Were there Mayan saddles?

Stevan Davies
Professor of Religious Studies
Misericordia University
Dallas, Pennsylvania
All rights reserved. Vase photographs copyright Justin Kerr.

On three codex-style painted vases from the late-classic period of Mayan culture, ca. 700-850 A.D., there appears to be evidence that Mayans did in fact saddle and ride deer. The vases depict mythological events and actors and so are not ipso facto solid ethnographic evidence for real Mayan practice. There is no evidence for any such use of deer in any account of Mayan life after the Spanish conquest and so one must assume that if this practice ever existed, it ceased. If it was done it all, the safest guess might be that it was done by women for fun.

In the sixteenth century Diego Landa wrote that Mayans did tame deer. He observed that the Maya women in the Yucatan would "raise other animals and let the deer suck their breasts, by which means they raise them and make them so tame so they will never go into the woods." This practice may be depicted on vase K0559, although the long-eared animals depicted could well be rabbits rather than fawns. Be that as it may, the idea of an animal suckling a human breast does seem to be implied in the painting.

The most suggestive of the three vases that may contain depictions of a Mayan saddle is vase K1182. The scene depicts a woman riding a deer with a second woman crouched beside a deer evidently preparing to mount the animal. The conch shell suspended below the deer's neck may or may not be a functional element. If it had been connected by a rope to the girth around the abdomen it would reduce the effect of a pull on the rope-leash which, on other vases, encircles the deer's neck and extends back toward the hand of a rider. On this vase the deer's neck appears to be protected by some sort of diamond-shaped objects. But, on the other hand, the conch may be purely a decorative symbolic element, for the conch was emblematic of deer and deer-hunting. Paintings depict conches being blown in celebration of a successful deer hunt (see below), and there is ethnographic evidence that conches may have been blown to imitate the call of a doe to her fawns and so attract deer to the hunters.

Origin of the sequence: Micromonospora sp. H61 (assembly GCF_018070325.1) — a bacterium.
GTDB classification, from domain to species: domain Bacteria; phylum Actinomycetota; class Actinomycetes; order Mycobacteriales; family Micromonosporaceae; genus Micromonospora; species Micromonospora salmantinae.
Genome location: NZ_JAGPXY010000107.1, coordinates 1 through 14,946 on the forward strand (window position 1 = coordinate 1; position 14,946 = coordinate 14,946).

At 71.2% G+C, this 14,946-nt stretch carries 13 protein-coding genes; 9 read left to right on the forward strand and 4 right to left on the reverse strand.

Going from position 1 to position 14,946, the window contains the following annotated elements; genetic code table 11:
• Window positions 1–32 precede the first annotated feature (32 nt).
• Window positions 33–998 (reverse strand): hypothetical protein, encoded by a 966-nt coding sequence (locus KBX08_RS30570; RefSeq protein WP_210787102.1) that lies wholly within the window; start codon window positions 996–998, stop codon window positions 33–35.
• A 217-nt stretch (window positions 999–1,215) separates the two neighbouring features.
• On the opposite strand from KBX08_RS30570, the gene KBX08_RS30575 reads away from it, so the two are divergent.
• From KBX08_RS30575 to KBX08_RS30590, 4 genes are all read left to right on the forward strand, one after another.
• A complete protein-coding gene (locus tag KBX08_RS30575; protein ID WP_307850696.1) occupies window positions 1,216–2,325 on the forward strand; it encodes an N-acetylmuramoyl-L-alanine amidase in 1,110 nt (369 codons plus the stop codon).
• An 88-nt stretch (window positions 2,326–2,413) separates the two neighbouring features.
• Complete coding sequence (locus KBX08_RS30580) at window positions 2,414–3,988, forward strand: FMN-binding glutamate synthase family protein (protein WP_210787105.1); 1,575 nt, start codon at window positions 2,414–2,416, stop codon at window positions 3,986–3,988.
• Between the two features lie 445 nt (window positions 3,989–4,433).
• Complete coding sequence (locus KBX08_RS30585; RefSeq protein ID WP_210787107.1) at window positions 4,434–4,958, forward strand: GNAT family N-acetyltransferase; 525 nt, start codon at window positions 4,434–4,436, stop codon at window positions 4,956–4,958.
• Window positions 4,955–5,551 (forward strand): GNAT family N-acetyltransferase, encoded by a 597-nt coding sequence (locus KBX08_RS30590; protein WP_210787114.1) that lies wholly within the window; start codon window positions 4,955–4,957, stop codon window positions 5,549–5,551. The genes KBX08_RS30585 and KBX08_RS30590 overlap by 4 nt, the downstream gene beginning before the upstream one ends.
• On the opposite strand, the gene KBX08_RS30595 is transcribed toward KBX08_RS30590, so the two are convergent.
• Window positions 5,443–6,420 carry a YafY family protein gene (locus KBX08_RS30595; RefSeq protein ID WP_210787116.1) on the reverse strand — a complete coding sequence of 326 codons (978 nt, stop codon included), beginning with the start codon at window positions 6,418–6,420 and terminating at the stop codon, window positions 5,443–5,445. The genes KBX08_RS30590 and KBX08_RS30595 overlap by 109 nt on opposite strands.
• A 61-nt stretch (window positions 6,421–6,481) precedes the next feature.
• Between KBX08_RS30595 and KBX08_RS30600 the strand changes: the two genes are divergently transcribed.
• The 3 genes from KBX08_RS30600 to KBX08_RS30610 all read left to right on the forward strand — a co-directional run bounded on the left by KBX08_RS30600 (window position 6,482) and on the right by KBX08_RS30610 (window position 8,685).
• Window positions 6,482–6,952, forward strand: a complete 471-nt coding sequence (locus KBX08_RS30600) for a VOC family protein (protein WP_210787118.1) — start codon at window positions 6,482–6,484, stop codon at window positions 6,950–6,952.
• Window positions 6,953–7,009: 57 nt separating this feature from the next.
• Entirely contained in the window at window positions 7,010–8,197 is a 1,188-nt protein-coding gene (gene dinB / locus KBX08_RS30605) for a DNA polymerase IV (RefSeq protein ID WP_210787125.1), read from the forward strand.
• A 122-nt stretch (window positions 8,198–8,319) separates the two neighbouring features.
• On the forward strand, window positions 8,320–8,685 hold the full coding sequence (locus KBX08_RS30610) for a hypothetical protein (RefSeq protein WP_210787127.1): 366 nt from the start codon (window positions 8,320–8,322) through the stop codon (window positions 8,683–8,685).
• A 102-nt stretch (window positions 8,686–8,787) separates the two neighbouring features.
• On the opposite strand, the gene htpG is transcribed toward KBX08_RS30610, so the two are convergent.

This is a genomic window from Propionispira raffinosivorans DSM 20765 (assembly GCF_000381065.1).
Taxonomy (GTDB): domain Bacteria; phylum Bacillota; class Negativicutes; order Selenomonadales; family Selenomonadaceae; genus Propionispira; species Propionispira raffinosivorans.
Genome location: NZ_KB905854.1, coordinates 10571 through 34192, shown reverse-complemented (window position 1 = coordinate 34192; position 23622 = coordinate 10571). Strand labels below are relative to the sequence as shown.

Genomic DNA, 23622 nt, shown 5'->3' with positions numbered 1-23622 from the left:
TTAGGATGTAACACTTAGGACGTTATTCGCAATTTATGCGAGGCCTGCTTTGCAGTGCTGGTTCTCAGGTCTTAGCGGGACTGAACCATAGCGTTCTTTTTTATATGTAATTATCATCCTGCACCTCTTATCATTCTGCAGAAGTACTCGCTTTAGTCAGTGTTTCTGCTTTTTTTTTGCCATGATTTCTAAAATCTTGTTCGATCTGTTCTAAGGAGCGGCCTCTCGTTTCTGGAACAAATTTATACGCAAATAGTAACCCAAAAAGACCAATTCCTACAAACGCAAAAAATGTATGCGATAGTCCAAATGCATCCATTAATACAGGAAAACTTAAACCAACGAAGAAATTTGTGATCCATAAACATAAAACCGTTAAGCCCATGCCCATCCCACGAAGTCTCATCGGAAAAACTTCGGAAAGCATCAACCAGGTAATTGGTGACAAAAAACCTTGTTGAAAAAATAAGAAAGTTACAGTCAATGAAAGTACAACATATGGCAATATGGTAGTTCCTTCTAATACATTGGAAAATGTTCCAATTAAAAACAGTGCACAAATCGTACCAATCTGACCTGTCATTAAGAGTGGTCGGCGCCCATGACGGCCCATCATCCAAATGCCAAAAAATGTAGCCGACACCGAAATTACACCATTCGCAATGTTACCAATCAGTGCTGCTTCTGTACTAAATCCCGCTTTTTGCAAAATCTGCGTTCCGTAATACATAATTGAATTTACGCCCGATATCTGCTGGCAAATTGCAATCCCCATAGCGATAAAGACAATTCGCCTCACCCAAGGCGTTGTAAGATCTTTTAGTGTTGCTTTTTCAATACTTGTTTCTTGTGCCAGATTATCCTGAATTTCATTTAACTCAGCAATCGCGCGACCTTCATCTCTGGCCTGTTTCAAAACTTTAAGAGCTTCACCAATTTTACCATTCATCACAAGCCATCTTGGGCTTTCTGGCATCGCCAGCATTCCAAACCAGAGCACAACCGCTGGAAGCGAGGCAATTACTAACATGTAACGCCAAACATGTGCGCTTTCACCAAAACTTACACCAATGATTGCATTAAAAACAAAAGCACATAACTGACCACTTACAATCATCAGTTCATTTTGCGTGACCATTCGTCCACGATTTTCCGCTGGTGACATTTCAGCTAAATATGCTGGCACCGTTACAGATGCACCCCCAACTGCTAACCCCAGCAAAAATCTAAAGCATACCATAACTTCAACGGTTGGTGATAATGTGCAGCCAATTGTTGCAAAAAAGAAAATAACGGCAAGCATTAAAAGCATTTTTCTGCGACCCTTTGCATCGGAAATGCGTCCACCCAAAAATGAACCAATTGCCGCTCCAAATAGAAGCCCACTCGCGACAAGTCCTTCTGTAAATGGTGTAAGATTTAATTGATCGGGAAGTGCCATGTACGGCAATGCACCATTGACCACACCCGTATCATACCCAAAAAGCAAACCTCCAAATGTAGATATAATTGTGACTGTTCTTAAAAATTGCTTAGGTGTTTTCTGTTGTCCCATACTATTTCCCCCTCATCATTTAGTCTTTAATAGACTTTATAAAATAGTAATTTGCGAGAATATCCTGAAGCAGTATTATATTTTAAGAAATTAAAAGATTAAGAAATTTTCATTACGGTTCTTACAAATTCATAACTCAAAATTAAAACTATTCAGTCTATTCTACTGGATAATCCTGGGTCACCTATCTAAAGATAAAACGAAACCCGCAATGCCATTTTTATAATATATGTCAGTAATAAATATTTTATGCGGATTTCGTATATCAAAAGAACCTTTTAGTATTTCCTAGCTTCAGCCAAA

The woman riding the deer is doing so in a manner that appears to correspond to reality. The deer is rearing, as might be expected, the woman leans forward to keep balance. Significantly, she is astride the rear of the animal and semi-erect. Of greatest interest for our purposes is the depiction of the deer to the right in K1182. Around the animal's abdomen is a girth holding a device on the animal's back. That device appears to have the elements of a saddle: to the rear, a backrest, at the front a pommel, or horn, to be grasped by hand. The pommel appears to continue to the rear of the saddle and to terminate in a decorative ornament. If indeed this is a saddle, it stretches credulity to think that Mayans simply imagined such a thing even if it is conceded that they might have imagined the activity of deer-riding.

Something similar can be seen in another vase painted in a far cruder style but depicting the same mythological scene. Of particular significance here, an element not clearly visible in the previous illustration, is the fact that the rope around the deer's neck extends to the rear. If the rope around the neck were purely an ornamental necklace, or served just to hold the conch emblem, it would not extend to the rear. One may surmise that the cord extending to the rear served as a leash (not a bridle as such). Here again the deer wears a girth around its abdomen and what appears to be a saddle atop the girth. The design of the saddle is similar to the previous example, although poorly drawn.